In this talk I will show you how to use Behavior Driven Development (BDD) to create a web application in .NET. Using the BDD tool SpecFlow and the web automation tool Watin (pronounced What-in) I will show you how these can be leveraged to build web applications in a test first manner.
Fun Observational Science with Python and a Webcam
Python is a great language for exploration and discovery. It is enabler because it makes it easy to turn an idea into reality.
This talk is a "how I did it" talk about how I took an idea, a web cam, and Python and created art, explored science, and illustrated concepts that our ancestors knew by watching the sky but we have lost.
This talk will be a step-by-step walk-through with working code of using Django, PIL, a database, and the standard libraries to implement my ideas and hopefully will inspire others to do the same.
Creating Casual Games on Windows 8 and Windows Phone
The landscape for writing games has changed with Windows 8 RT. Doug will talk about some of the options that are available for writing games. He has written 10 casual games for the Windows Phone and Windows 8 RT.
This talk also cover issues involved in migrating your Windows Phone games to the Windows 8 RT platform using MonoGame and WriteableBitmapEx
Failure to Launch: Code, Upload, and Explode
Before you load your valuable ASP.NET application into a rocket and aim for the cloud, let's do a sanity check. How do you handle bandwidth shortages that never let your app reach orbit? What happens if you need more speed to haul all these users up? If your uptime flames out, how can you easily plan for splashdown?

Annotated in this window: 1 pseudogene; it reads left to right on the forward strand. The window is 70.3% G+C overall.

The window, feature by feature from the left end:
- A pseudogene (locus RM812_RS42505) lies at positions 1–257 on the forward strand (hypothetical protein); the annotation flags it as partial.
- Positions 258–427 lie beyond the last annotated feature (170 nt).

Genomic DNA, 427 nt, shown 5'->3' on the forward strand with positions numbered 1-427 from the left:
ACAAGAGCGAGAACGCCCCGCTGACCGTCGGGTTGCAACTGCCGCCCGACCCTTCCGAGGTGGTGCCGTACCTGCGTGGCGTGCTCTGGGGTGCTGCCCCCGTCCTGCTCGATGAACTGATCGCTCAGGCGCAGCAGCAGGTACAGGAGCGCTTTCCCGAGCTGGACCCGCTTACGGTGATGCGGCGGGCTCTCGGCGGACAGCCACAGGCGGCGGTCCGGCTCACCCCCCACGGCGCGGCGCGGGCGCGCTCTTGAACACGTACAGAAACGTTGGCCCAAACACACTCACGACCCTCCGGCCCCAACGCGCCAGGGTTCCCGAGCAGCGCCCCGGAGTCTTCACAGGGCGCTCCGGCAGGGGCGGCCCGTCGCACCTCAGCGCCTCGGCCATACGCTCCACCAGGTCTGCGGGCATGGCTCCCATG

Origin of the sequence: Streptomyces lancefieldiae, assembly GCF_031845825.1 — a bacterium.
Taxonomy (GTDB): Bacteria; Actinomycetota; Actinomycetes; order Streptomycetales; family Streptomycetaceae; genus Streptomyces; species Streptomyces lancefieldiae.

Moving an ASP.NET application to the cloud may not be as difficult as putting someone on the moon, but there are a lot of places where something can go wrong. In this session you'll learn how to handle the limitations of a purely virtual environment, measure performance and identify bottlenecks, and deal with the changing availability of resources.
Understanding and Preventing SQL Injection
Over the past several years, hacktivists, criminals, and people just "out for lulz" have managed to find sensitive data owned by companies like Sony, Yahoo, and Last.fm, among many others. In all of these cases, the attackers exploited websites using SQL injection attacks.
SQL injection is at the top of the Open Web Application Security Project (OWASP) top 10 list and is an important part of one of the SANS 20 critical security controls. This talk will go into what SQL injection is, how attackers can use it, and how to secure your sites so that your CIO and CISO never show up on the evening news.
This talk will focus on using the Microsoft stack (IIS, ASP.Net, and SQL Server), but the lessons will apply to all web systems everywhere.
Optimizing Regular Expressions